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Emily Corwin / NHPR

Trump Makes Plea To Blacks And Hispanics During Manchester Rally

The Radisson ballroom was not yet full, and Republican presidential candidate Donald Trump would not arrive for almost an hour. Already, the crowd chanted, “lock her up.” Peter Vincello from Raymond was on his way in, with his 15 year-old son. “He kinda talked me into it. I was actually supporting Cruz in the primary.” But now, Vincello said, “He says all the right things, second amendment, getting the economy back, law and order.” As the rally got underway, Donald Trump did not veer from his...
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Simon Greening / flickr/cc

A recent Pew Research report finds some bad news for traditional print media with newspapers seeing perhaps their worst year since the Great Recession.  But there's good news for all things digital: many more people are seeking information on social media sites and in the mobile realm.  We examine the trends on all platforms, and look at ramifications for the actual work of journalism.


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Two defendants are set to become the first to plead guilty in Nevada to federal charges stemming from an armed confrontation with U.S. land management agents near Nevada rancher Cliven Bundy's ranch in 2014.

Gerald "Jerry" DeLemus of New Hampshire is expected to enter his plea Tuesday.

Blaine Cooper of Arizona is due in court Thursday.

In court filings, U.S. District Judge Gloria M. Navarro says she has signed plea agreements from the two men.

Attorneys for both defendants say they can't talk about the pleas until after they're entered.

 

New Hampshire Department of Transportation officials say the Sarah Mildred Long Bridge remains closed to traffic following a malfunction, and it's possible the span may never reopen.

The 76-year-old bridge, which connects Portsmouth to Kittery, Maine via the U.S. Route 1 Bypass, malfunctioned at about 11 a.m. Sunday and became stuck in its down position.

Because federal law mandates that river traffic takes precedence over cars, the lift span was raised early Monday morning and now remains stuck in its up position.

When Governor Maggie Hassan talks about why she got into politics her explanation tends to center on her son, Ben.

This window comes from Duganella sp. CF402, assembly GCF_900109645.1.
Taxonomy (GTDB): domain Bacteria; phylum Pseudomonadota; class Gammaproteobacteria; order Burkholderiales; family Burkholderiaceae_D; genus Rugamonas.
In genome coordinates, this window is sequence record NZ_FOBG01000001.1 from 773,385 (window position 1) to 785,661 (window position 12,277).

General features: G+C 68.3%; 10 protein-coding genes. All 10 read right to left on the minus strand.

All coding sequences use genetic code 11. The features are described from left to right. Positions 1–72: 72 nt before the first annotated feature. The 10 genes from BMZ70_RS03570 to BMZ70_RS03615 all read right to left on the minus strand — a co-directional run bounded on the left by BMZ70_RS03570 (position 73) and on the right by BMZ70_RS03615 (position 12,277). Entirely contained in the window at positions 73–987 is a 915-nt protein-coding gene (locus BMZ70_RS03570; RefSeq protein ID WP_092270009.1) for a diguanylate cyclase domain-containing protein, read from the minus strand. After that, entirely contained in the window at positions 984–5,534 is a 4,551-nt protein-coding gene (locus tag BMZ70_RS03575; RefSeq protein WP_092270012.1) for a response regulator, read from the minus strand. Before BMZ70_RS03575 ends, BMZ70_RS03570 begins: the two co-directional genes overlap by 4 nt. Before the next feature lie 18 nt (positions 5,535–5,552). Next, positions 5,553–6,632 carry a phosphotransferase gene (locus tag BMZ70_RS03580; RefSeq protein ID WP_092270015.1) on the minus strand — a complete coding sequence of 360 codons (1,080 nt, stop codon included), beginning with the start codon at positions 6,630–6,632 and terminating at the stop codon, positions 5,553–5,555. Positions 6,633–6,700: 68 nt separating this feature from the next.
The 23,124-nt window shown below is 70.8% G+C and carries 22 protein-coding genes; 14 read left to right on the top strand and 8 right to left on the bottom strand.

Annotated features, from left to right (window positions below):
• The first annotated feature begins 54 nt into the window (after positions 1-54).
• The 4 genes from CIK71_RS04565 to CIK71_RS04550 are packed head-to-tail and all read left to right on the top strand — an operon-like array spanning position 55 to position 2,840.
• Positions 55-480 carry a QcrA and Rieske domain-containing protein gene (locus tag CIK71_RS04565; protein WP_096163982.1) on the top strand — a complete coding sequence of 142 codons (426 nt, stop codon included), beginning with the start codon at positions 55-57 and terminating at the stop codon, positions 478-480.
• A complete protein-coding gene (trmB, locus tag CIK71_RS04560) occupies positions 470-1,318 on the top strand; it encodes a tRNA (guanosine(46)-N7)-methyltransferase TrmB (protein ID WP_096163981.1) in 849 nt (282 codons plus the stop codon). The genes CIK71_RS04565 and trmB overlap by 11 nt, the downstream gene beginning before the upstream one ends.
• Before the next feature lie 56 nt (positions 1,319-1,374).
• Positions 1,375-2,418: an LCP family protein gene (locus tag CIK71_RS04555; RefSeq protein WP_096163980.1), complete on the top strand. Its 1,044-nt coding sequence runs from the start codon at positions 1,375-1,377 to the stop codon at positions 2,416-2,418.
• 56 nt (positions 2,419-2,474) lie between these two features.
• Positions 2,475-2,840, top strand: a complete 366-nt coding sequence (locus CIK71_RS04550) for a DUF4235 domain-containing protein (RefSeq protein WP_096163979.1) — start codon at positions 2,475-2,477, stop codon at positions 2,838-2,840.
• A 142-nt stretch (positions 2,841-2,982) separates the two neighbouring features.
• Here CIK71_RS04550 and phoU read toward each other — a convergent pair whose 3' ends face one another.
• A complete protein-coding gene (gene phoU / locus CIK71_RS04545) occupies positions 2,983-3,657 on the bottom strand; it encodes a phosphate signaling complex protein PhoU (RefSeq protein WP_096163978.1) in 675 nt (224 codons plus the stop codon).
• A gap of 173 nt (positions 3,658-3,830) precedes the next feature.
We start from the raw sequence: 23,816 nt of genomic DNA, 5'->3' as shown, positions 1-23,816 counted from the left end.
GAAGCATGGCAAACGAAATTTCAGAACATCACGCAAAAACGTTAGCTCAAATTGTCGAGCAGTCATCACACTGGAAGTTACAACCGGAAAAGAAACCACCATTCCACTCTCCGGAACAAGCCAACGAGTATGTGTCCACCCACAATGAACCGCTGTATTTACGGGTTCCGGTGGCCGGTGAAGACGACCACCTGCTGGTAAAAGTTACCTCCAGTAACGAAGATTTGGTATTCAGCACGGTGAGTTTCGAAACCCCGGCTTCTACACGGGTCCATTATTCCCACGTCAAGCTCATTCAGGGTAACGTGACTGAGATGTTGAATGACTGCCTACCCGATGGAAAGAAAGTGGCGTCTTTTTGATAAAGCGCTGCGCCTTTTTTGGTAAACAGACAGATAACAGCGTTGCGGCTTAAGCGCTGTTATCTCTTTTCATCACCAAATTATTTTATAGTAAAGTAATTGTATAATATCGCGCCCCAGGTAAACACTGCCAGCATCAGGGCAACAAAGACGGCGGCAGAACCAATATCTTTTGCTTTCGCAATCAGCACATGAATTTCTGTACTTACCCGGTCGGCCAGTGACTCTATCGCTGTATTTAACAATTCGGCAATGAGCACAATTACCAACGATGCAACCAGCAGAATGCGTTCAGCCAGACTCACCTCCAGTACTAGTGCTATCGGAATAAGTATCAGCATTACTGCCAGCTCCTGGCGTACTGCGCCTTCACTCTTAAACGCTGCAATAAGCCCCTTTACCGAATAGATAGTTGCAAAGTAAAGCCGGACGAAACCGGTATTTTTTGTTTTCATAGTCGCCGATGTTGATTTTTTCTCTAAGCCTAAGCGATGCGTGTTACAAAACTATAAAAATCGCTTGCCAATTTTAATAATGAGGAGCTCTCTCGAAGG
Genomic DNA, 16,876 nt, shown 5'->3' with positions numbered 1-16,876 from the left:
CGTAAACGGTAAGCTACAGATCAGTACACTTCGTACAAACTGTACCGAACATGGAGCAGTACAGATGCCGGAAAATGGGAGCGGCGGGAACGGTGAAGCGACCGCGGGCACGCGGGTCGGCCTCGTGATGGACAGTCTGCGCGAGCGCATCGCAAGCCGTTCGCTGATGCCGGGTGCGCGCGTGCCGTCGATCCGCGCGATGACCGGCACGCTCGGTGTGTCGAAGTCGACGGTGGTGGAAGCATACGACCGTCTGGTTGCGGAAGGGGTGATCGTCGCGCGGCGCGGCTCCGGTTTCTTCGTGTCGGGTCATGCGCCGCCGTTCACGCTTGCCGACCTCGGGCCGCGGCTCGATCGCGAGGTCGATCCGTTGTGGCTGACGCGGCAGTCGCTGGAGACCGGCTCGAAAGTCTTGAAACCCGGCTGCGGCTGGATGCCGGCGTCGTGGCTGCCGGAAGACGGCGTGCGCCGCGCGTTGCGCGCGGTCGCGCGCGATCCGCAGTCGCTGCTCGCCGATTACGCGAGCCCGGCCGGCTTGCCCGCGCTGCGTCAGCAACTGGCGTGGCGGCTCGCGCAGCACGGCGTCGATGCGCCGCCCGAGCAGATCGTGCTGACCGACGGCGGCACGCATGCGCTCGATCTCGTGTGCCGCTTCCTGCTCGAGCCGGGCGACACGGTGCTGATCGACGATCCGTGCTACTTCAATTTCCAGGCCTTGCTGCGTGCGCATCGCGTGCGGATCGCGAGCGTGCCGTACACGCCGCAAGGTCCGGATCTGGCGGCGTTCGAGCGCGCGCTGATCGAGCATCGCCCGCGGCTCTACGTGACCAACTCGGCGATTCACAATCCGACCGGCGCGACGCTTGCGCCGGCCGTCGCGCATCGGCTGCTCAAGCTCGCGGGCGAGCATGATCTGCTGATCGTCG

“Right after he was born Tom and I learned that Ben had severe and pervasive physical disabilities.”

Less emphasized is the role of her father, Robert Wood, a pioneering academic and who held top government jobs -- and even considered his own run for United States Senate in Massachusetts.

A Dartmouth hazardous waste burial site has contaminated the ground water near a Hanover neighborhood. Those chemicals are now on the move, and at least one family’s drinking water has been affected. 

This year the Northern Forest Canoe Trail marked the 10th anniversary of its official opening.

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The New Hampshire Coalition against Domestic and Sexual Violence is arguing that the victim’s private records in the murder and rape case involving UNH student Lizzi Marriott should remain sealed throughout the appeal process. 

Courtesy Jana Olenio, SUP Yo

Surf’s up, boards out. It’s still summer, and there’s still time to get out on the water. On the New Hampshire seacoast, paddleboard yoga is an up-and-coming summer sport.

It was 6:30 on a recent Tuesday night. Seabrook Harbor at sunset. Motorcycles on the strip, planes overhead, and a crew of women, doing yoga on paddleboards. I was one of them, out on the water in downward dog, bobbing in the waves.

Why We Do (Or Don't) Love To Go Camping

Aug 22, 2016
Molly McKean

Today, we pull the tent flaps back on camping. 

Every summer, thousands of Americans load up the car and head into the wilderness on outdoor excursions.

Now, a new book traces the origins and evolution of this tradition, examines a few unorthodox camping methods, and ponders the joys of subjecting ourselves to the buggy, lumpy, and unpredictable great outdoors. 

Is Donald Trump considering wavering on a key campaign promise?

That's what several news reports published over the weekend suggest. And while the Trump campaign issued a statement denying any shift on immigration policy, top surrogates and campaign operatives hinted that a change just might be on its way.

The issue: what to do with the estimated 11 million immigrants already living in the United States illegally.

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